Joel on Software: And on Diverse and Occasionally Related Matters That Will Prove of Interest to Software Developers, Designers, and Managers, and to Those Who, Whether by Good Fortune or Ill Luck, Work with Them in Some Capacity 2004. Corr. 3rd Edition
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- Item Weight : 1.2 pounds
- Paperback : 362 pages
- ISBN-10 : 1590593898
- ISBN-13 : 978-1590593899
- Product Dimensions : 7.78 x 0.87 x 9.51 inches
- Publisher : Apress; 2004. Corr. 3rd Edition (August 2, 2004)
- Language: : English
- Best Sellers Rank: #129,604 in Books (See Top 100 in Books)
- Customer Reviews:
Top reviews from the United States
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In a nutshell, this book is a series of blog posts, written and curated by a known software persona. It deals with everything a software developer is likely to encounter during their career: Technical , managerial and business issues. All subjects are treated with a writing style that cuts to the heart of the matter with light humor and strong metaphors.
There are two reasons that this book doesn't deserve the fifth star:
1) Most of the articles were written over 10 years ago.
2) I am not entirely sure whether Joel's ideas seem so compelling because he is right or because he knows how to sound like he's right.
For these reasons I try to force myself to take everything with a grain of salt, a somewhat fun-spoiling effort.
If you've been in the software business for some years, this book will speak to you. Get it, enjoy it, but don't take it too seriously.
Joel has an opinion on everything and a fairly strong one. He is an excellent writer and is able to convey his opinion often in a humorous way. I very often completely disagree with his opinion, but that did not make the book any less valuable. He writes his opinion and clarifies the argumentation. He writes it in such a way that I find it worth reading.
There are too many posts to summarize. Some of the really great ones are, "the joel test" which he explains how you can be a better programming. "Daily builds are your friends" in which he covers the importance of daily builds. "The law of the leaky abstractions" is a true classic explaining that our industry keeps abstracting but that non of these abstractions is absolute so therefore the total amount of knowledge a person needs to know will increase. "Two stories" which describes the difference between two companies in their culture. And it goes on and on.
I really recommend to get Joel on Software (or his new More Joel on Software) and just, every now and then, read one of the posts and reflect about his opinion. Great work.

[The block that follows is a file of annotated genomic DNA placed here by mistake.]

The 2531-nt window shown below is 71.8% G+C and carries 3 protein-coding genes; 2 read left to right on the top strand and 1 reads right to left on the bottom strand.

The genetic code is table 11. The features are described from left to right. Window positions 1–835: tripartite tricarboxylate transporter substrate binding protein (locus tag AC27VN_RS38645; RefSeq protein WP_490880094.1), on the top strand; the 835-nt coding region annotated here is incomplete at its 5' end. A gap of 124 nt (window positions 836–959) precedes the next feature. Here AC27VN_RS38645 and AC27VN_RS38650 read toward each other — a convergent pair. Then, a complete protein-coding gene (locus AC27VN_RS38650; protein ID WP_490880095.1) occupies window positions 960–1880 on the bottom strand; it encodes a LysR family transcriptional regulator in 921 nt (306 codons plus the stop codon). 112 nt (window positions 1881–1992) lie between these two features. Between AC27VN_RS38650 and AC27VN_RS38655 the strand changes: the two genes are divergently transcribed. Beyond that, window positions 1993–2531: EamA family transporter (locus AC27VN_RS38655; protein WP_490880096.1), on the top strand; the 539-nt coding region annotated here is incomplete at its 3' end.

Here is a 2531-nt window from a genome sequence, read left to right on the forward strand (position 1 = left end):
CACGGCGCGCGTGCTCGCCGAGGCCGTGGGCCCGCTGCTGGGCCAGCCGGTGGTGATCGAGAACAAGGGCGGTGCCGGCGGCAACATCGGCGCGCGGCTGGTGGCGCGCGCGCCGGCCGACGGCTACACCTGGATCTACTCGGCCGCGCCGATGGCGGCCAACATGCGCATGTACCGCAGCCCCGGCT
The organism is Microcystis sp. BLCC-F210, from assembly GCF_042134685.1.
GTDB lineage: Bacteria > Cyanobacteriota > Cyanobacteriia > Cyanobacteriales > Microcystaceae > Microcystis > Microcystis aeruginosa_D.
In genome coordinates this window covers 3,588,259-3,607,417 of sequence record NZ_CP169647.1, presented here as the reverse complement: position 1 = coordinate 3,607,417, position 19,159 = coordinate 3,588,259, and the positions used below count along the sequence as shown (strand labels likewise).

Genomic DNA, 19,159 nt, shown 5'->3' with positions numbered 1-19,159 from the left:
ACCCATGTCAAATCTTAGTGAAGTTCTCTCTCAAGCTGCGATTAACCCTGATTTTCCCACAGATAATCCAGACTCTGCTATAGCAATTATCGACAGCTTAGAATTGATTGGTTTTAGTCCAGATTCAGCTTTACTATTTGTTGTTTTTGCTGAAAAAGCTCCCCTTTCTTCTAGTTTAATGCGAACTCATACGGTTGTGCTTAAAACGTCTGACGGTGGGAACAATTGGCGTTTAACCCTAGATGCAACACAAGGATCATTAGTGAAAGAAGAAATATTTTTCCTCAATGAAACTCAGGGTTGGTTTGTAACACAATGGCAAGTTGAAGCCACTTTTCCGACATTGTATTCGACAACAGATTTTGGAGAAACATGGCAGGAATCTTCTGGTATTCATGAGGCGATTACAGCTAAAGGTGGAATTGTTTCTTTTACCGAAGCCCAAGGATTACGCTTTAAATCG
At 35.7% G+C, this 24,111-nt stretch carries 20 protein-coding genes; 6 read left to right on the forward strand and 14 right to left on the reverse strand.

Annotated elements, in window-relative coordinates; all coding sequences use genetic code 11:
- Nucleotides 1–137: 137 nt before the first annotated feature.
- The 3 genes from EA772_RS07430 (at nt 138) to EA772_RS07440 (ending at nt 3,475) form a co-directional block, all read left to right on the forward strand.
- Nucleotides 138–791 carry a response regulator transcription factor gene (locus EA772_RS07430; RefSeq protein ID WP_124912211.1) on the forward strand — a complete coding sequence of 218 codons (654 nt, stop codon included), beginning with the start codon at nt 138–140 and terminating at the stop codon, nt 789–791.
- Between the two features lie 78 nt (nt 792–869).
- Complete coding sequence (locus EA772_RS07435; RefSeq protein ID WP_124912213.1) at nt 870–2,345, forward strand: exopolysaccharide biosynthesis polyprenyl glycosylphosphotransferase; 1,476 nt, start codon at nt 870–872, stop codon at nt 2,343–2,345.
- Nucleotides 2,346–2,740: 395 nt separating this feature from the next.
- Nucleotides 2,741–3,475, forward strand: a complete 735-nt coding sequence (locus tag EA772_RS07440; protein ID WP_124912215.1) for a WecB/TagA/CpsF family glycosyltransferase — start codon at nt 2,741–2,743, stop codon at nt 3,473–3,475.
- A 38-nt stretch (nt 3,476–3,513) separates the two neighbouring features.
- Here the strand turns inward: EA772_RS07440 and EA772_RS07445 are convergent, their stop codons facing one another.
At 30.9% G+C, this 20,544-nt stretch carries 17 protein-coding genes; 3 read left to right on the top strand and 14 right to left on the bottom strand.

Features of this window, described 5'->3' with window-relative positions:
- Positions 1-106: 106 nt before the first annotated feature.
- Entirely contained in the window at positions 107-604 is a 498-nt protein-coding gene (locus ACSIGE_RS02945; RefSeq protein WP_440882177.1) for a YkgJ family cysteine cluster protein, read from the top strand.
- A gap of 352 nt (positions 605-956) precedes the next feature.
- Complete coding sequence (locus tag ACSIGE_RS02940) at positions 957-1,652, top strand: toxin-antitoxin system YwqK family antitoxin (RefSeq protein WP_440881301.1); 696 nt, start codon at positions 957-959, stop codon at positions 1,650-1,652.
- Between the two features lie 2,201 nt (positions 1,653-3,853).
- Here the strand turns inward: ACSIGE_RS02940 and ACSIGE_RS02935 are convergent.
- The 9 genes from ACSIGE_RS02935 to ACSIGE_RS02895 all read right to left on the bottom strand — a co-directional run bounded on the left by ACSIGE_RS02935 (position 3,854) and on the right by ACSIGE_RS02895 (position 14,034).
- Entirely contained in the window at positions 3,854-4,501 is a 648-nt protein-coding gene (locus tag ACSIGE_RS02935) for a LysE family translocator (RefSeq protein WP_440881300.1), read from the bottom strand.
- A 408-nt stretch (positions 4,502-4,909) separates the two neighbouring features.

If you're a devote follower of Joel, like me, there's almost nothing here that you haven't probably already read online. Still, it can be useful to have all this content nicely reorganized and reprinted. As Joel puts it, the book is a heck of a lot more cohesive than the website, where by cohesive I mean «can be read in the bathtub without fear of electrocution.» At the very least, it can be a nice present from a developer to his/her manager, who might get a couple of clues they're still missing.
Inside here, there's plenty of clues indeed and Joel will be very happy to share them with his readers, drawing from his experience as developer, program manager at Microsoft, software entrepreneur and Israeli paratrooper.
Not everything here has to do with technical matters, but you'll also find something about the economy, managing people, business strategy and insulating pipes. This makes for a pleasant and varied reading, particularly if your ambitions go beyond being a good developer. In any case, you can count on the first third of the book to give you plenty of advice in this respect, while the second third deals with managing developers. The third part is a semi-random collection of topics, the majority of which deal with strategy. At the end of the book, you can find three articles on .NET and an appendix with questions and answers taken from the website.
Joel's basic approach can be described as very down-to-earth, beware-of-hype, no-silver-bullet philosophy. This is not to say that what he writes is bland and clichéd. Quite the contrary. He does not refrain from being original and even controversial at times, at the risk of being unpopular in denouncing the excess hype that sometimes surrounds topics like eXtreme Programming or Open Source, or attacking entrenched myths like network transparency or software reuse.
In any case, he his always witty, sometimes downright humorous and never haughty.
Some of the articles on interviewing, incentives, wireframing, and engineering were thought-provoking and still relevant, but the self-aggrandizing and pervasive Microsoft bias wore me out after a while.
Top reviews from other countries
(1) how to attract and interview (and keep, where possible) software developers who will help you deliver a great product, and
(2) how to break down your product development into small, deliverable, discrete components that will build momentum and
(3) what to say and do when your technical lead says to you "... well, we really need to start again from scratch"
Buy and read this book!